+0

# infimum A=(-2,3]

0
543
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find infimum A=(-2,3]

Guest May 25, 2014

#2
+92620
+5

I don't know much about this, but the way I understand it is that the infimum of a set of numbers is the largest number that is less than or equal to all the numbers in the set.
The supremum of a set of numbers is the smallest number that is greater than or equal to all the numbers in the set.

Also, as I understand it, the infimum of a set doesn't actually have to belong to the set itself. Based on this, -2 should be your answer, because it's the largest number that is less than or equal to all the members of (-2, 3]. Notice that it doesn't belong to the set itself.

CPhill  May 26, 2014
#1
+94101
0

I am not sure what your question is. However:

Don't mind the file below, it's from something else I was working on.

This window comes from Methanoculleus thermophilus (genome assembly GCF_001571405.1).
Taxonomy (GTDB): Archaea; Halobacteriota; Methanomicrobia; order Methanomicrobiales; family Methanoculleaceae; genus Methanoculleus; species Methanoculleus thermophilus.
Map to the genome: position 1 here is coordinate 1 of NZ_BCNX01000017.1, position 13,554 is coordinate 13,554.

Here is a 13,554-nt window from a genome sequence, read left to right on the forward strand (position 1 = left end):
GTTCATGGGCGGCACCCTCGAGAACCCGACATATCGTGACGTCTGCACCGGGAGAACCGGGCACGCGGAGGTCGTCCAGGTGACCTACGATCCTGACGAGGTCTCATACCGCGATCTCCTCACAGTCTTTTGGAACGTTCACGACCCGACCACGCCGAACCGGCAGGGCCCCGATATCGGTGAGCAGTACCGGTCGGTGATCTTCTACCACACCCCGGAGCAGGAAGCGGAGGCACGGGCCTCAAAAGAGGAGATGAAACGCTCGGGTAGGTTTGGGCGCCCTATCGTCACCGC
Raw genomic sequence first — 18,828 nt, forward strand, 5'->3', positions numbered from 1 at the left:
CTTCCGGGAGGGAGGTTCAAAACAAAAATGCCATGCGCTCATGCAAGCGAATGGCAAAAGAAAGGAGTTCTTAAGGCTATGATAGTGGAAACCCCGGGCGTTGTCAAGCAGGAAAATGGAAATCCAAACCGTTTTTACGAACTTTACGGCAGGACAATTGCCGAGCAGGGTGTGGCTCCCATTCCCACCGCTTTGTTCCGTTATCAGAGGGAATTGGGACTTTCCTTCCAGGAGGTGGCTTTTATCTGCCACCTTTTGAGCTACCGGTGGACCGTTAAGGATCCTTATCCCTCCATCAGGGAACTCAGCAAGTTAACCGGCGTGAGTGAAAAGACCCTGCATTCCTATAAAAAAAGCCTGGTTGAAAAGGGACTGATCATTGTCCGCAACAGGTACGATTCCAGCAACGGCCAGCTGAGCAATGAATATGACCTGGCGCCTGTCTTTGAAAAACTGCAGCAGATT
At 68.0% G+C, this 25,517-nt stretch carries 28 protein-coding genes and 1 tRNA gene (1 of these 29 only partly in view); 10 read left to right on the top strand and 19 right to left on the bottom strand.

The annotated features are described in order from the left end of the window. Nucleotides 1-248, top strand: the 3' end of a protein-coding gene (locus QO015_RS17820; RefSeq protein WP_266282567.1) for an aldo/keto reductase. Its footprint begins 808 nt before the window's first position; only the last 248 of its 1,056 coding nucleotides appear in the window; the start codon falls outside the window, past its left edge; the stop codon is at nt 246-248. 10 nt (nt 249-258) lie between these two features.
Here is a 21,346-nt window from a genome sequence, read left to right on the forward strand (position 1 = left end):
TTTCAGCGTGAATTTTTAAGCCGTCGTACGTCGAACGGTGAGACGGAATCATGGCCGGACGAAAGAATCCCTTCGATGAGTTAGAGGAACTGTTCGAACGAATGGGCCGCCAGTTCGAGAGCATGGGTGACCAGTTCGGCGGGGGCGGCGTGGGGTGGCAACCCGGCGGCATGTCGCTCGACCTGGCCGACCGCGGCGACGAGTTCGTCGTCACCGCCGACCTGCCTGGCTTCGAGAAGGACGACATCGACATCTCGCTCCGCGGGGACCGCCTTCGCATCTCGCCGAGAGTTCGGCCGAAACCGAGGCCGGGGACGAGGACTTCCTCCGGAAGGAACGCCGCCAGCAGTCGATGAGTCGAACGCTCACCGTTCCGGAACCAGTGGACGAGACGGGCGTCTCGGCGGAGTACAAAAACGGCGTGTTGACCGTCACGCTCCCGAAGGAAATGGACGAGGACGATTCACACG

The round bracket means the -2 is not actually included and the square bracket means that it is included.

Like

\$\$-2

Melody  May 25, 2014
#2
+92620
+5

I don't know much about this, but the way I understand it is that the infimum of a set of numbers is the largest number that is less than or equal to all the numbers in the set.
The supremum of a set of numbers is the smallest number that is greater than or equal to all the numbers in the set.

Also, as I understand it, the infimum of a set doesn't actually have to belong to the set itself. Based on this, -2 should be your answer, because it's the largest number that is less than or equal to all the members of (-2, 3]. Notice that it doesn't belong to the set itself.

CPhill  May 26, 2014
#3
+94101
0

Thanks Chris, I had never heard of that term before!

Melody  May 26, 2014